- - Sunday, October 2, 2016


For the better part of the last three decades, commercial space launch was a specialty of the Russians and the Europeans while the United States lagged far behind. In 2011 and 2012, the United States was responsible for just two of 38 commercial launches while the next largest and most ambitious competitor in the market was identified as China — not the United States.

What a difference a few years have made, thanks to the revolutionary innovation within a surging domestic base for commercial space launch led by SpaceX — an all-American company founded by entrepreneur Elon Musk. And ever since the company first came online in 2002, the commercial space market has been turned on its head as newer and more groundbreaking technology has been developed, tested and certified.

None of these advancements have been without risk, however. On September 1, a SpaceX launch vehicle, the Falcon 9, and a commercial satellite set to launch a few days later were destroyed in an explosion. The incident, while still under investigation, is more proof that endeavors in space remain a hazardous and risky business.

SpaceX’s direct competitor, United Launch Alliance (ULA), is now drawing attention to the mishap. As the only two certified launch providers, SpaceX and ULA are amid a healthy competition to secure a stronghold on launch services in both the commercial and national security spheres.

ULA, as it should, has its sights set on the next GPS III competition — scheduled for award early next year for a launch that won’t occur until 2018 or 2019. And ULA is citing the rocket mishap to undercut the appeal of SpaceX’s affordability given that cost is what drove ULA out of the last round of competition.

In addition to asking for a delay in the next round of bids for sensitive national security space launches, ULA is making a point that cost should be de-emphasized in the source selection criteria for contract awards. Doing so would be far more catastrophic to the future success of American space launch than the loss of a single Falcon 9 rocket and commercial satellite. The requests should be rejected.

Nobody was hurt in the SpaceX mishap, thankfully, making the Falcon 9 rocket that was being prepped to launch the most significant casualty of the day. It’s a rocket that has launched 27 times successfully, including nine times since last December, and it’s the only system of its kind capable of rocket booster reuse. On six separate occasions over the last two years, the Falcon 9 has successfully entered space, deployed a payload and returned to a landing pad or landing site at sea.

The concept and development of a reusable rocket booster is a critical component to ensuring America’s assured access to space. Beyond significantly lowering the costs of operating in space while increasing frequency, the Falcon 9 is at the forefront of a revitalized manufacturing base that is essential not only to American job growth and industrial strength, but also important to enhancing U.S. national security. Any interest to exclude cost from the equation, as ULA prefers, will be disruptive to both. More importantly, it would stifle both innovation and competition.

ULA is no less a leader in the effort to advance U.S. space access, but if there’s one shortcoming for ULA, it’s that it relies exclusively on a Russian-made rocket motor — inciting concern of overreliance on a Russian government that’s increasingly provocative and adversarial.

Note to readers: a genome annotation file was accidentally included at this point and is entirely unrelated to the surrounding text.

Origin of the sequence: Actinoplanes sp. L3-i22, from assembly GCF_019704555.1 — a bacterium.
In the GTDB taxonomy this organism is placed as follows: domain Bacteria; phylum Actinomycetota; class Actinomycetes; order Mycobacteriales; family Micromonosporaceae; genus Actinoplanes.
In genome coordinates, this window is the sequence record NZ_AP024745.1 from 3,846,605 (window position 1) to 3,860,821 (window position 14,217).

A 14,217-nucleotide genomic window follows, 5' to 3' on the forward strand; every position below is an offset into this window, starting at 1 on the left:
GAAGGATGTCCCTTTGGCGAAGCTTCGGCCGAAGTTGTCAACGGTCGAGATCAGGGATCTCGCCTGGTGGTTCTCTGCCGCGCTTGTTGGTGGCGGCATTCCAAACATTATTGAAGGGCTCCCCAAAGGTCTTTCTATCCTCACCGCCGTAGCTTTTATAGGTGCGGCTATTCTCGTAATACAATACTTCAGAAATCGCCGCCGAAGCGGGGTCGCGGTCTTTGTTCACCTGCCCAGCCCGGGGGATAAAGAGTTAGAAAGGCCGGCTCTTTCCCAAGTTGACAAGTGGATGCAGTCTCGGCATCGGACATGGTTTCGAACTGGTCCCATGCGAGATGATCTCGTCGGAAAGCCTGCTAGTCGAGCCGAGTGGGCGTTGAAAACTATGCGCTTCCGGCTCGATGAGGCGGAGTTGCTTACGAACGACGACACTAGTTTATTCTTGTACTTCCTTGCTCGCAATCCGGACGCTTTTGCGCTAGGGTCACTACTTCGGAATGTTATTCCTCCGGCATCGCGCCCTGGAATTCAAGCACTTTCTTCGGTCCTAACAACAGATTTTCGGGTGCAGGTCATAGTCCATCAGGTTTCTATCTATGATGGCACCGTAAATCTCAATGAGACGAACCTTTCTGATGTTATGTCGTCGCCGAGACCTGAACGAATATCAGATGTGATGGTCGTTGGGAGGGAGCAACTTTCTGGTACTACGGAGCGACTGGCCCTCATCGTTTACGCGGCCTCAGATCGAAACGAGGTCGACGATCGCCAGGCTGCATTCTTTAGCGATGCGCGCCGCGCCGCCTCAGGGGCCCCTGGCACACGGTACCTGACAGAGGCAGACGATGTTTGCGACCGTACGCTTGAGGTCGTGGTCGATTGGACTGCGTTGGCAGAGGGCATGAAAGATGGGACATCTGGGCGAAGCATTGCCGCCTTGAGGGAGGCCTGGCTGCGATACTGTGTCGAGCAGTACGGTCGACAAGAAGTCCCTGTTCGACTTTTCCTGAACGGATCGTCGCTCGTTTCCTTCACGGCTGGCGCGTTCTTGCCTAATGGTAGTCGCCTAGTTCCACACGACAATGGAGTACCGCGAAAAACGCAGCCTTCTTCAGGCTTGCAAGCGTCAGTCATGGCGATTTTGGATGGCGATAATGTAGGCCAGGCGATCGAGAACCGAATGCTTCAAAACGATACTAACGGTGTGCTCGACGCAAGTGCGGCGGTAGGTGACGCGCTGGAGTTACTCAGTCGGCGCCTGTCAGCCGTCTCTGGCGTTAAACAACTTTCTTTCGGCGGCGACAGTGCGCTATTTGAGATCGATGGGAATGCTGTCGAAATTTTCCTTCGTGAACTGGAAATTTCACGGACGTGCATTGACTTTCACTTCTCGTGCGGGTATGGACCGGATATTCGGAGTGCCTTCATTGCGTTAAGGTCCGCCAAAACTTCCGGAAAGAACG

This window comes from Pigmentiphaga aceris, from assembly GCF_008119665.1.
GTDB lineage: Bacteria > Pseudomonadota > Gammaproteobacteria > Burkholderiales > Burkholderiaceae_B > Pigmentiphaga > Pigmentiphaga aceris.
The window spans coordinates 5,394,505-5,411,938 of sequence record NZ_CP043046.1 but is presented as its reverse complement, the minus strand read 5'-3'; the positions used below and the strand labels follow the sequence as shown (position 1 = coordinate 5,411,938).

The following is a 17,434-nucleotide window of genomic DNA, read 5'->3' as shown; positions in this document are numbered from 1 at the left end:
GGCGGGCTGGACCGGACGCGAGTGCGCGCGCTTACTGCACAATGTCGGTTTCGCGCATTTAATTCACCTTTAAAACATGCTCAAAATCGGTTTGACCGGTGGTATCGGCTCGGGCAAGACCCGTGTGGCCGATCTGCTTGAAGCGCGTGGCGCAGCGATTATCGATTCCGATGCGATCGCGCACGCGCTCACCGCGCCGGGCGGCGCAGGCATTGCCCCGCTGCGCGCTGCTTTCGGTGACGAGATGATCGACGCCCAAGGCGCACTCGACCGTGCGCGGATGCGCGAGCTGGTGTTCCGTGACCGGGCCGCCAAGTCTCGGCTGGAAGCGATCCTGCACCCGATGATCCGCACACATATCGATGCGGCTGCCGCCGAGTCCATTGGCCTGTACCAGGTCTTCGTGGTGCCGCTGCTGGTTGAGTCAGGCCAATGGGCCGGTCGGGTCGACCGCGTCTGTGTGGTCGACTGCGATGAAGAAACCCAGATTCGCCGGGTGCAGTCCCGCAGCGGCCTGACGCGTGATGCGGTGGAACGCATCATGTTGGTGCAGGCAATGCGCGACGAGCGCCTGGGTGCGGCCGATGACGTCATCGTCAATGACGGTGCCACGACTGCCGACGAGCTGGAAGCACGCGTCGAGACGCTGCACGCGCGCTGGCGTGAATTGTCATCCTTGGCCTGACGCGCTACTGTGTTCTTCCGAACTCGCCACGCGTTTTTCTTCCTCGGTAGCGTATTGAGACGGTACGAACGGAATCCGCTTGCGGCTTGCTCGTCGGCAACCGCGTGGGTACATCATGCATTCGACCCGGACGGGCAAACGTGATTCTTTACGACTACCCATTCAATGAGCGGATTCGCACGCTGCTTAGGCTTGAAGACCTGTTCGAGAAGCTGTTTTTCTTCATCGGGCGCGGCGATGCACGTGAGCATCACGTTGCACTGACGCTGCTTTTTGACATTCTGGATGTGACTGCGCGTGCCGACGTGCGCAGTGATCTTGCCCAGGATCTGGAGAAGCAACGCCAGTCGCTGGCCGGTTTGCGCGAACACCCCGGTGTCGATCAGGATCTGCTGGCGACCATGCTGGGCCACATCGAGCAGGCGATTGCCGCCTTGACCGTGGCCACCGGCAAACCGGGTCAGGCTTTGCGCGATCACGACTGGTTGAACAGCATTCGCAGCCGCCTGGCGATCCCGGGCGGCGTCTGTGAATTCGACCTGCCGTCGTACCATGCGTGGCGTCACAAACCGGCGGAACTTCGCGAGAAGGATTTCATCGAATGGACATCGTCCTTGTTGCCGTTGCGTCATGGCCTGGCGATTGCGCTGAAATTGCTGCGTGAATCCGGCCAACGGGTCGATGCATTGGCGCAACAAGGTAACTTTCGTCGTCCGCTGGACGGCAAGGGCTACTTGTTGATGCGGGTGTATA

Both ULA and SpaceX have critical partnerships with the Department of Defense and like any competitors, they are challenging each other to make greater technological leaps. Furthermore, when considering the importance of inhibiting any type of delay in maintaining the nation’s assured access to space, it is imperative to continue funding for the development, testing and delivery of U.S.-designed and built rocket booster engines in order to put an end to America’s dependence on foreign engine suppliers.

For instance, U.S. rocket engine developer Aerojet Rocketdyne is capable of providing its affordable AR1 for use in current launch systems as early as 2019, eliminating the need for the Russian-made RD180 rocket booster.

It’s a good thing for the U.S. government and taxpayers, but there are bound to be temporary setbacks given the trickery of launching any vehicle into space, especially if that vehicle is intended to land itself back on earth and be available for reuse. A mishap by either SpaceX or ULA should never be grounds for politicization. More, it’s an opportunity to create efficiencies and stronger competition.

The Falcon 9 explosion is not an indictment on Space X or its technology, nor should it suggest in any way that we should shun the risk associated with developing the space access systems of the future. It’s also by no means an indictment on ULA for not necessarily pushing its short game the same way SpaceX has.

The Falcon 9 incident also puts in plain perspective the complications and dangers associated with accessing space. Taking risks will continue to be necessary, just as guaranteeing access to space now and into the future is in the national interest.

How well these priorities are balanced will determine just how much sooner and for how long the United States will be the unmatched global leader in a frontier with so much economic and security implication.

There will always be inherent risk with pioneering new technology. SpaceX and companies like it shouldn’t be punished for innovation and the challenges that come with it.

This is certainly one instance where risk — whether taken by SpaceX or ULA — will be very much worth the reward.

A former Marine, Duncan Hunter, a California Republican, is chairman of the House Coast Guard and Maritime Transportation Subcommittee.

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